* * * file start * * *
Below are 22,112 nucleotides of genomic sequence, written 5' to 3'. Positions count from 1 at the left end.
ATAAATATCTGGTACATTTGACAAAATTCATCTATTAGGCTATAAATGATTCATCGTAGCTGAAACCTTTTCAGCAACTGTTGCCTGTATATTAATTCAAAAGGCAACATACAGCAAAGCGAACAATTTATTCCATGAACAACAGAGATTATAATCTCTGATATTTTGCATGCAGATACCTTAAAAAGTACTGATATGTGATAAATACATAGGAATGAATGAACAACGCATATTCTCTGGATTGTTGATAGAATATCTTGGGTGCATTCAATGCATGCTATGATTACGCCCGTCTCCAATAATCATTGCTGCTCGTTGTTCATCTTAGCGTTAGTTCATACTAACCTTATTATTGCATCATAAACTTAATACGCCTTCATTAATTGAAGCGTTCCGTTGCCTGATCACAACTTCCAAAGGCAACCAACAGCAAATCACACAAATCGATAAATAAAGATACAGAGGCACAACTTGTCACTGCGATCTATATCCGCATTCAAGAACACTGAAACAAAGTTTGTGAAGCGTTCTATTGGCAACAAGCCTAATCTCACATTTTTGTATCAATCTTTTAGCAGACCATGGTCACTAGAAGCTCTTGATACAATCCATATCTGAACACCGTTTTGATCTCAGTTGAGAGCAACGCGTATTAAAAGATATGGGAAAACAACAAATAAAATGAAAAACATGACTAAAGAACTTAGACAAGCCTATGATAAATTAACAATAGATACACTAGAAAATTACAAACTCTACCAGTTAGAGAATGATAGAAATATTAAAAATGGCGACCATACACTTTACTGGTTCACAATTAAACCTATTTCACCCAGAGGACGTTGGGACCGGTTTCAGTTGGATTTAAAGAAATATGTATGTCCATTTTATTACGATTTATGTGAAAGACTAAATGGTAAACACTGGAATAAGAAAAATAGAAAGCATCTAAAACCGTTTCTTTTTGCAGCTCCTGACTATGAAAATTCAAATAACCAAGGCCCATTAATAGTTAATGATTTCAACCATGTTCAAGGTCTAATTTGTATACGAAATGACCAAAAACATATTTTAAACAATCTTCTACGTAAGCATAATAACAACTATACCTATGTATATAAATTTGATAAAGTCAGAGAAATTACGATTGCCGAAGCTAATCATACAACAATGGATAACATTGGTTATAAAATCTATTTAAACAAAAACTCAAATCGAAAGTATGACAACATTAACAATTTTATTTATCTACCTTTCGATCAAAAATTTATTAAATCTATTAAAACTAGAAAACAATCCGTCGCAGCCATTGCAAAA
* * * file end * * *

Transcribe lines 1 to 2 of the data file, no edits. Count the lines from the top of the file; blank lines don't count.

Below are 22,112 nucleotides of genomic sequence, written 5' to 3'. Positions count from 1 at the left end.
ATAAATATCTGGTACATTTGACAAAATTCATCTATTAGGCTATAAATGATTCATCGTAGCTGAAACCTTTTCAGCAACTGTTGCCTGTATATTAATTCAAAAGGCAACATACAGCAAAGCGAACAATTTATTCCATGAACAACAGAGATTATAATCTCTGATATTTTGCATGCAGATACCTTAAAAAGTACTGATATGTGATAAATACATAGGAATGAATGAACAACGCATATTCTCTGGATTGTTGATAGAATATCTTGGGTGCATTCAATGCATGCTATGATTACGCCCGTCTCCAATAATCATTGCTGCTCGTTGTTCATCTTAGCGTTAGTTCATACTAACCTTATTATTGCATCATAAACTTAATACGCCTTCATTAATTGAAGCGTTCCGTTGCCTGATCACAACTTCCAAAGGCAACCAACAGCAAATCACACAAATCGATAAATAAAGATACAGAGGCACAACTTGTCACTGCGATCTATATCCGCATTCAAGAACACTGAAACAAAGTTTGTGAAGCGTTCTATTGGCAACAAGCCTAATCTCACATTTTTGTATCAATCTTTTAGCAGACCATGGTCACTAGAAGCTCTTGATACAATCCATATCTGAACACCGTTTTGATCTCAGTTGAGAGCAACGCGTATTAAAAGATATGGGAAAACAACAAATAAAATGAAAAACATGACTAAAGAACTTAGACAAGCCTATGATAAATTAACAATAGATACACTAGAAAATTACAAACTCTACCAGTTAGAGAATGATAGAAATATTAAAAATGGCGACCATACACTTTACTGGTTCACAATTAAACCTATTTCACCCAGAGGACGTTGGGACCGGTTTCAGTTGGATTTAAAGAAATATGTATGTCCATTTTATTACGATTTATGTGAAAGACTAAATGGTAAACACTGGAATAAGAAAAATAGAAAGCATCTAAAACCGTTTCTTTTTGCAGCTCCTGACTATGAAAATTCAAATAACCAAGGCCCATTAATAGTTAATGATTTCAACCATGTTCAAGGTCTAATTTGTATACGAAATGACCAAAAACATATTTTAAACAATCTTCTACGTAAGCATAATAACAACTATACCTATGTATATAAATTTGATAAAGTCAGAGAAATTACGATTGCCGAAGCTAATCATACAACAATGGATAACATTGGTTATAAAATCTATTTAAACAAAAACTCAAATCGAAAGTATGACAACATTAACAATTTTATTTATCTACCTTTCGATCAAAAATTTATTAAATCTATTAAAACTAGAAAACAATCCGTCGCAGCCATTGCAAAA